As journalists and bloggers descend upon the seaside town of Cannes in the south of France, the nagging question remains: Why would an Oscar analyst spend thousands of dollars to travel thousands of miles to attend a film festival that has limited influence on the Oscars? First, it’s because our love for movies is a stronger force in our lives than our interest in the Oscars. World cinema doesn’t rely on the Oscars for validation. But it turns out that one’s association with Oscars can undeniably open doors to a wider world of film — and with those doors graciously held open, we make our entreé.
All the same, why invest all the time, the effort, the expense of a trip to Cannes? You might ask that question about life’s adventure in general: Why strive to do anything? If we start with the grim premise that we live our lives preparing to die, then everything we do between our first breath and last should be the things we love to do rather than things we have to do. Things we’ve never done rather than things we’ve already done. If we only keep doing what we’ve done, we only keep getting what we’ve got. Our choices are limited, after all. We don’t have forever. All we ever have, all we’re ever going to get, is right here, right now, right in front of us. So we grab on tight to whatever we can, wrap our arms around its neck, wrap our legs around its waist, and ride the wild beast for all its worth. Most of all, we need to seize every opportunity to distance ourselves from the familiar in order to feel things afresh. Spectacular things worth a journey of 6000 miles to come see.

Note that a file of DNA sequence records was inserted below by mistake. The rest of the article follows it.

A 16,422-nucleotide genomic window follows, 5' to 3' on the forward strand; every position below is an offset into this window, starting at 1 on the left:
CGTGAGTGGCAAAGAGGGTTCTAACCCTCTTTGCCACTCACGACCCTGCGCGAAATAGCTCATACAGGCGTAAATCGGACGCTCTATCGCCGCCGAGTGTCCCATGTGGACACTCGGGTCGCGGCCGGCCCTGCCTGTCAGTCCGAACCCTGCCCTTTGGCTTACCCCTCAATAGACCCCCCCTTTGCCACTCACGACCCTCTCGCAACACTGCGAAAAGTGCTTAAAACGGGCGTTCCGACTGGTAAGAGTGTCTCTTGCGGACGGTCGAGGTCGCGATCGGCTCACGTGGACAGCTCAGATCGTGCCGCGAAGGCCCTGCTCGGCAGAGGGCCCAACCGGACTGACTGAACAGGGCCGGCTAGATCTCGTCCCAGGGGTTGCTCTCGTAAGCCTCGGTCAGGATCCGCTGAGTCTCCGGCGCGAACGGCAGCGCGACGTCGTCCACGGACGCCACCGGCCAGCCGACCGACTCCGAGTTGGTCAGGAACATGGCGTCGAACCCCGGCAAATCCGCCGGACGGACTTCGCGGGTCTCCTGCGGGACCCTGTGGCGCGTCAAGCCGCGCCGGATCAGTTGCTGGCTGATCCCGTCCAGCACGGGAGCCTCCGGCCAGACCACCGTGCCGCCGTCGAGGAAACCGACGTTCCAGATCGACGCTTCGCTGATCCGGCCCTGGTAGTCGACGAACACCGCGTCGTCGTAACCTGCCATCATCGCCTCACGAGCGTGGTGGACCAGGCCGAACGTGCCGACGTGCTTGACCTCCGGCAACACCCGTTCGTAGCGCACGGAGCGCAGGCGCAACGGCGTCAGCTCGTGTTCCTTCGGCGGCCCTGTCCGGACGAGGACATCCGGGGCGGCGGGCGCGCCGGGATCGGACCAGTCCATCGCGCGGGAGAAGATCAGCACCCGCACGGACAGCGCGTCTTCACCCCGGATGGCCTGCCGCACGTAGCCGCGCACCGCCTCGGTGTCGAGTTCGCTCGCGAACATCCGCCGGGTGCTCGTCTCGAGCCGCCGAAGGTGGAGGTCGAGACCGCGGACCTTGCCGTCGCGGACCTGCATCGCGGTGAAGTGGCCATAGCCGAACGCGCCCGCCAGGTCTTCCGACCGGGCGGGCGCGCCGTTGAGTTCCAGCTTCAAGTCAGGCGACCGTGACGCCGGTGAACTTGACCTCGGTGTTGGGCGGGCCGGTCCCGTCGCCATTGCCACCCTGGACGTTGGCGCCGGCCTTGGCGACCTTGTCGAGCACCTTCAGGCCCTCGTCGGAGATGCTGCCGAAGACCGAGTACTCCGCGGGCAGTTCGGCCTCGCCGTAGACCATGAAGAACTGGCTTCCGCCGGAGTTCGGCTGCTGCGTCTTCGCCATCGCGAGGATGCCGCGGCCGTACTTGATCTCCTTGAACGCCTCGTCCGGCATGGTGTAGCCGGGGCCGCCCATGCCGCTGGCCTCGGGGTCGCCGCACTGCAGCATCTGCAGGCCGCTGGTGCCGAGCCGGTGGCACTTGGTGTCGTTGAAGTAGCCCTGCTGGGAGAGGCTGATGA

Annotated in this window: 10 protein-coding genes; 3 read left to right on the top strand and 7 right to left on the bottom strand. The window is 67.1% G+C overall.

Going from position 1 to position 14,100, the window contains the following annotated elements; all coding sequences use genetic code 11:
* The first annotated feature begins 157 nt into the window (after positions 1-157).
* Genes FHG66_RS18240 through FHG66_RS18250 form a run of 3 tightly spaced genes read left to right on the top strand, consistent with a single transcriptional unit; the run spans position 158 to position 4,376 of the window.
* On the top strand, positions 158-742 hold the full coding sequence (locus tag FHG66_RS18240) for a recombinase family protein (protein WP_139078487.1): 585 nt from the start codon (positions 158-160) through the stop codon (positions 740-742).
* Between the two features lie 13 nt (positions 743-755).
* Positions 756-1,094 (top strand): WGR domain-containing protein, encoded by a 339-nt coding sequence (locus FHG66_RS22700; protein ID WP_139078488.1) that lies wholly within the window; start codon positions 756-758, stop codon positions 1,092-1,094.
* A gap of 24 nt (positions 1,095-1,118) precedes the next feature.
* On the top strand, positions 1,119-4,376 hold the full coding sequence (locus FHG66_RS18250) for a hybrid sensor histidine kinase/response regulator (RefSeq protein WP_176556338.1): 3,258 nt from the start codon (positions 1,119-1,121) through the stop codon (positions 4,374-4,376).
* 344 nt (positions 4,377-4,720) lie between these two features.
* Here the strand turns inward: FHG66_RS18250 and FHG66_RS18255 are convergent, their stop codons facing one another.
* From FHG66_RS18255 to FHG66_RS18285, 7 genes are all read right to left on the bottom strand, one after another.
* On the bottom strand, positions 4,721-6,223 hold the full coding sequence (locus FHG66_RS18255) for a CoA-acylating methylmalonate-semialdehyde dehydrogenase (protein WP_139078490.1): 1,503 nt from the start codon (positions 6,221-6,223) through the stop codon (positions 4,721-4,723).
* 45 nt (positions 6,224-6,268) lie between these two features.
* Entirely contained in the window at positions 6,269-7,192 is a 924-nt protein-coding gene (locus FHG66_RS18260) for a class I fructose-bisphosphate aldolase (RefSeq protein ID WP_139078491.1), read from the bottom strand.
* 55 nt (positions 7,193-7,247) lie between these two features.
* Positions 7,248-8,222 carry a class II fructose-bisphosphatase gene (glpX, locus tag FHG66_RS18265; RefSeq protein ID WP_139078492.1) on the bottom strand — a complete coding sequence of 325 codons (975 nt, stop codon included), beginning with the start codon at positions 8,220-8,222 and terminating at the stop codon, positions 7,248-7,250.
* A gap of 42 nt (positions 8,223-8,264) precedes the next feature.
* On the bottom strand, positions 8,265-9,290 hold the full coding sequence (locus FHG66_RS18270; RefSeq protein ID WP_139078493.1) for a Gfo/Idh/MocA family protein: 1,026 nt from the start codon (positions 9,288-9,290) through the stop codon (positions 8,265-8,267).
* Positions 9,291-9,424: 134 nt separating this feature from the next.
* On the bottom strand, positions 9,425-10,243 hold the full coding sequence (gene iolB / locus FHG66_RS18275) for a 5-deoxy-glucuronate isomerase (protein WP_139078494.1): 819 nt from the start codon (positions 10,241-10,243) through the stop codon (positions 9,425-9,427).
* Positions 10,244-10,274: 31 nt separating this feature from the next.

Getting to Cannes always seems deceptively simple when you’re buying things online to get there. A plane ticket. An AirBnB flat. A computer adaptor plug. Click, click, and click. You think you’re all ready to go, dragging your giant suitcase through the airport terminal, checking your bags, arranging your creature comforts in your airplane seat. Time delights in playing tricks on your internal clock the further you get from the time zone that tells you when to wake up and when to go to sleep. Natural sleep/wake cycles suddenly become an thing that feels artificial, a scheme you consciously need to think about. Questions plague. Should I sleep now? Should I stay awake? If I stay awake can I subvert the effects of jet lag and thereby prevent the inevitable dead drop in the morning screening you really can’t miss?